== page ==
context. specifically context with that strategy review. it won't be just about afghanistan. there are a number of interindependent variables. we'll be prepared to talk about those as well when we talk about force management levels in the reason the number of 4000 raised there's a request by the commander to shift in afghanistan. he believe additional forces can make the effort in afghanistan more effective. there's also an outstanding requirement for forces that the commander ask for from nato last year. that's what you also heard him talk about publicly. we're short about 3000 from the stated nato requirement for forces in afghanistan. that's where the numbers come from. any decision on numbers is going to be done in that part of context. >> speak of strategy, senator
mccain came out swinging this morning. he's going to both democratic and republican presidents about whether or not there's a strategy for afghanistan. he's asking where is it? when is it going to be delivered, where is it going to be where is it headed? >> secretary and mattis had an opportunity to appear before mccain. when he raised that question, secretary mattis said we agreed afghanistan is not where we want it tob. we spent last couple of months discussing where it might go in the future. he indicated to chairman mccain, some final in the middle -- time in middle of july we'll have that strategic review complete. when the secretary makes a decision about resourcing to the military dimension, realizing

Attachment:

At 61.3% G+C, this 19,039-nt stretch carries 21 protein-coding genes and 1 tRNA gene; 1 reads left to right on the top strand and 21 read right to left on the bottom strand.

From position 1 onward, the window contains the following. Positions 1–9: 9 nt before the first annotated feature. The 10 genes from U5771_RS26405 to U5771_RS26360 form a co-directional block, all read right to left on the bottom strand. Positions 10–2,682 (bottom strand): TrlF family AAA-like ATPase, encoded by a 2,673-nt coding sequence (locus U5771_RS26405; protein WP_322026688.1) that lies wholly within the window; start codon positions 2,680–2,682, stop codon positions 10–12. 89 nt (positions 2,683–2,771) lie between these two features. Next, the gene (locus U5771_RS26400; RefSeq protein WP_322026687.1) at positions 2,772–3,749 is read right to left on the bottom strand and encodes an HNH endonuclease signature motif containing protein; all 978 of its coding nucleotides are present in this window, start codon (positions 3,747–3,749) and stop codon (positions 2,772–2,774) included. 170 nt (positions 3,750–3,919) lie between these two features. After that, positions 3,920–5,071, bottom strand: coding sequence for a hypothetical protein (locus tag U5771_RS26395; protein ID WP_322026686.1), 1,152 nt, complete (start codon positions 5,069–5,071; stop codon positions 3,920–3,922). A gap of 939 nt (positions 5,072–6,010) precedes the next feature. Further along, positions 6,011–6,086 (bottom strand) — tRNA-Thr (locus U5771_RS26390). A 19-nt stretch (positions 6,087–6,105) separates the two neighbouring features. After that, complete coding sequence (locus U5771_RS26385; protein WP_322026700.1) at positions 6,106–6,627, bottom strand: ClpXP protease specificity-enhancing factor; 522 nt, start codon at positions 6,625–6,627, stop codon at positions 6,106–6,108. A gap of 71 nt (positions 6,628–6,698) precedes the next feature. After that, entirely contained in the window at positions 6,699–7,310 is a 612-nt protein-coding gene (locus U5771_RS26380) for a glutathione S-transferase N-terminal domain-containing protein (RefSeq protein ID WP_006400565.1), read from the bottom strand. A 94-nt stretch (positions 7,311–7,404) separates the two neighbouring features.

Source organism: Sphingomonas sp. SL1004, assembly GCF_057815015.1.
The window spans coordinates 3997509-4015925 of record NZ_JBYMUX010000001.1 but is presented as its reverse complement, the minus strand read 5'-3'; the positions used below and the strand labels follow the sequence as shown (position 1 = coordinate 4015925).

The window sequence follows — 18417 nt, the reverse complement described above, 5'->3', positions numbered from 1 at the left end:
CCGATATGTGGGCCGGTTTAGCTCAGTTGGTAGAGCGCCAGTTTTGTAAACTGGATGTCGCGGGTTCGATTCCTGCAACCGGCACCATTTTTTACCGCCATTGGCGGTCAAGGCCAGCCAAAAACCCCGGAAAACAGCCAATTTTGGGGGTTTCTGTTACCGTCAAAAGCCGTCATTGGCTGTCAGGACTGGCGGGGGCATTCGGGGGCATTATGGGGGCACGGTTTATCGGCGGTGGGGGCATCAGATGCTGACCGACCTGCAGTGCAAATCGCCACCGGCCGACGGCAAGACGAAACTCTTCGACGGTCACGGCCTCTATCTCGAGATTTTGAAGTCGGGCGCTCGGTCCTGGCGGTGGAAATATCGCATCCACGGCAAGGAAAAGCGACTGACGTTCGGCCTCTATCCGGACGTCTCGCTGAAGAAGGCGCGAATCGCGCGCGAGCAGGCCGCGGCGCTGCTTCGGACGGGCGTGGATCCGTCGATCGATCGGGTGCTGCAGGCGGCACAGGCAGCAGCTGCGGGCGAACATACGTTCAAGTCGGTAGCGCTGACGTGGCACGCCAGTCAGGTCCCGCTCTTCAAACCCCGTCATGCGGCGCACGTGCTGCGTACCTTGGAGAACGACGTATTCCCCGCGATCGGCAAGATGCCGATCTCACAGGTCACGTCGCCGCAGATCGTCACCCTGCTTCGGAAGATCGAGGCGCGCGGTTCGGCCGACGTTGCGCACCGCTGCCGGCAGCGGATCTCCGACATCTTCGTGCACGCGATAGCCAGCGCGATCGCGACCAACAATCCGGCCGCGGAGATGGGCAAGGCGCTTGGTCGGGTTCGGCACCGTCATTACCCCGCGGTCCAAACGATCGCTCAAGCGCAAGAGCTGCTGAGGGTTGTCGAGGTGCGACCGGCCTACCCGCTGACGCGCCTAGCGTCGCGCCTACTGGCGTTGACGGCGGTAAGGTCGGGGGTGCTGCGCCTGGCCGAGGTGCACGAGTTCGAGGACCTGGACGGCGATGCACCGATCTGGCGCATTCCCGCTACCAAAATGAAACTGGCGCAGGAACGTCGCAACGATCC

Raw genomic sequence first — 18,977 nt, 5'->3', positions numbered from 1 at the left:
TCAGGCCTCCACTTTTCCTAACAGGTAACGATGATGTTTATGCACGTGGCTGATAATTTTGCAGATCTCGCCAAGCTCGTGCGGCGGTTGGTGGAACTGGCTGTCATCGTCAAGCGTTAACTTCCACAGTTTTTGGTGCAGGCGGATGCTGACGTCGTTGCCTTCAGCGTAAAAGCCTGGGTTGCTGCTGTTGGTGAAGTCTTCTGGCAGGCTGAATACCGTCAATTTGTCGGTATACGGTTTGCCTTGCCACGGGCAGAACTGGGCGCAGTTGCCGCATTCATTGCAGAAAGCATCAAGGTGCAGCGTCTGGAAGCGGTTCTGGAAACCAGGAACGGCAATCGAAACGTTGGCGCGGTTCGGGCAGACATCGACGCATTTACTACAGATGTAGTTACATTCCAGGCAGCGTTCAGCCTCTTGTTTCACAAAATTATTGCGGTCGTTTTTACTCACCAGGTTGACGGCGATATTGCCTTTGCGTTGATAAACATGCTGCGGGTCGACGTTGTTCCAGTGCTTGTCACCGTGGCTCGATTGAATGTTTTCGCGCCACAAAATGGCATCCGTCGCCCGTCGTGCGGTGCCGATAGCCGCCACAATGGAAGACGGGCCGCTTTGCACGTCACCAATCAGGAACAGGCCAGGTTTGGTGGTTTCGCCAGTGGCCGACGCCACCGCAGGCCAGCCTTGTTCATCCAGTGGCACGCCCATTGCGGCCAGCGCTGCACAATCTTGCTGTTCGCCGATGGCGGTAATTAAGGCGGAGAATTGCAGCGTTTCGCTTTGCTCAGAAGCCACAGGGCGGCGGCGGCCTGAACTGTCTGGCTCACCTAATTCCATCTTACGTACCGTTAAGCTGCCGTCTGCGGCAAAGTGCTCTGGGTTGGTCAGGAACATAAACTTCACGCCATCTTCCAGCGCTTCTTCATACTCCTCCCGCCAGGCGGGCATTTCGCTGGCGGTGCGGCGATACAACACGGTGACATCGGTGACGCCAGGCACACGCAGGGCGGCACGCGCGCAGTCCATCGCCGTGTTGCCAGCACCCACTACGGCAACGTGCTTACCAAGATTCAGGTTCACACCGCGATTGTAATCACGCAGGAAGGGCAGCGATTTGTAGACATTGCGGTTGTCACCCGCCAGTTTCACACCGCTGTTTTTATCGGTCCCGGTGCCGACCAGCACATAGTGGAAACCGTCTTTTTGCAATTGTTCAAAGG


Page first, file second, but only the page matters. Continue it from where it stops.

that broader issue nas have to be addressed in a diplomatic and economic areas. >> which raises the question of the authorization of use of military force again. how much lobbying, if you will, has happened between you and the congress? how is the dialogue unfolding in term of -- >> i've been asked several times in testimony what my thoughts were on the authorization use of military force. we rely now on the 2001 authorization of use of military force that was after 9/11. it was modified in 2002. what i have said is that, we have all of the legal authority that we need right now to prosecute al qaeda isis, other affiliated groups. my recommendation for the congress was that they pass an